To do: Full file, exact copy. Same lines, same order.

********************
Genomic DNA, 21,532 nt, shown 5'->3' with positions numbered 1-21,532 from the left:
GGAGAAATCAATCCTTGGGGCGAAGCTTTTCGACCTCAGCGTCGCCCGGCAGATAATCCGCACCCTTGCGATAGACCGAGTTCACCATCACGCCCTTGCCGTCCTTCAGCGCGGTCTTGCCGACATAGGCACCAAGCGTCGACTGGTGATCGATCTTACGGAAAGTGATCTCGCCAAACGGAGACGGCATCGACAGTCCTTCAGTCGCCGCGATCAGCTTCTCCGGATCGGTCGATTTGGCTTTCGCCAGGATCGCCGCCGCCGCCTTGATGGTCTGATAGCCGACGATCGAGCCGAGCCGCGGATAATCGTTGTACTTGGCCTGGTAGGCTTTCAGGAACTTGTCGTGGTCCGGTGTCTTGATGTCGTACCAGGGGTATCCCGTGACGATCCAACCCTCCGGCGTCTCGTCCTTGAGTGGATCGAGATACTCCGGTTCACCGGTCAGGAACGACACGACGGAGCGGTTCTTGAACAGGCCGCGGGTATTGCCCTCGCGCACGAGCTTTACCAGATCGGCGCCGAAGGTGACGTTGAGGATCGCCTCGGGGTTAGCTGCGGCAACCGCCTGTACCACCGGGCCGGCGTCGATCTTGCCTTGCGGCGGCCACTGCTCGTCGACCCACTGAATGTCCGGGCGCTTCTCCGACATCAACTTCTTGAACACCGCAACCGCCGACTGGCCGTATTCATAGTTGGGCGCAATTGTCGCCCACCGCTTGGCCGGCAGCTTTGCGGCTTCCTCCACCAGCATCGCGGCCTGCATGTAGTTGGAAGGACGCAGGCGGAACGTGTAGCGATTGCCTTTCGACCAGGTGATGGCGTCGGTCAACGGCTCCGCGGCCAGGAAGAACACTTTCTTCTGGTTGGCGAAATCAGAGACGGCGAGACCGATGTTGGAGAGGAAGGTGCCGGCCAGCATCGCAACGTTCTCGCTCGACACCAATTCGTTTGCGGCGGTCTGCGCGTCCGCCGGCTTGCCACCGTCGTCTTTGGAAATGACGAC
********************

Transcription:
Genomic DNA, 21,532 nt, shown 5'->3' with positions numbered 1-21,532 from the left:
GGAGAAATCAATCCTTGGGGCGAAGCTTTTCGACCTCAGCGTCGCCCGGCAGATAATCCGCACCCTTGCGATAGACCGAGTTCACCATCACGCCCTTGCCGTCCTTCAGCGCGGTCTTGCCGACATAGGCACCAAGCGTCGACTGGTGATCGATCTTACGGAAAGTGATCTCGCCAAACGGAGACGGCATCGACAGTCCTTCAGTCGCCGCGATCAGCTTCTCCGGATCGGTCGATTTGGCTTTCGCCAGGATCGCCGCCGCCGCCTTGATGGTCTGATAGCCGACGATCGAGCCGAGCCGCGGATAATCGTTGTACTTGGCCTGGTAGGCTTTCAGGAACTTGTCGTGGTCCGGTGTCTTGATGTCGTACCAGGGGTATCCCGTGACGATCCAACCCTCCGGCGTCTCGTCCTTGAGTGGATCGAGATACTCCGGTTCACCGGTCAGGAACGACACGACGGAGCGGTTCTTGAACAGGCCGCGGGTATTGCCCTCGCGCACGAGCTTTACCAGATCGGCGCCGAAGGTGACGTTGAGGATCGCCTCGGGGTTAGCTGCGGCAACCGCCTGTACCACCGGGCCGGCGTCGATCTTGCCTTGCGGCGGCCACTGCTCGTCGACCCACTGAATGTCCGGGCGCTTCTCCGACATCAACTTCTTGAACACCGCAACCGCCGACTGGCCGTATTCATAGTTGGGCGCAATTGTCGCCCACCGCTTGGCCGGCAGCTTTGCGGCTTCCTCCACCAGCATCGCGGCCTGCATGTAGTTGGAAGGACGCAGGCGGAACGTGTAGCGATTGCCTTTCGACCAGGTGATGGCGTCGGTCAACGGCTCCGCGGCCAGGAAGAACACTTTCTTCTGGTTGGCGAAATCAGAGACGGCGAGACCGATGTTGGAGAGGAAGGTGCCGGCCAGCATCGCAACGTTCTCGCTCGACACCAATTCGTTTGCGGCGGTCTGCGCGTCCGCCGGCTTGCCACCGTCGTCTTTGGAAATGACGAC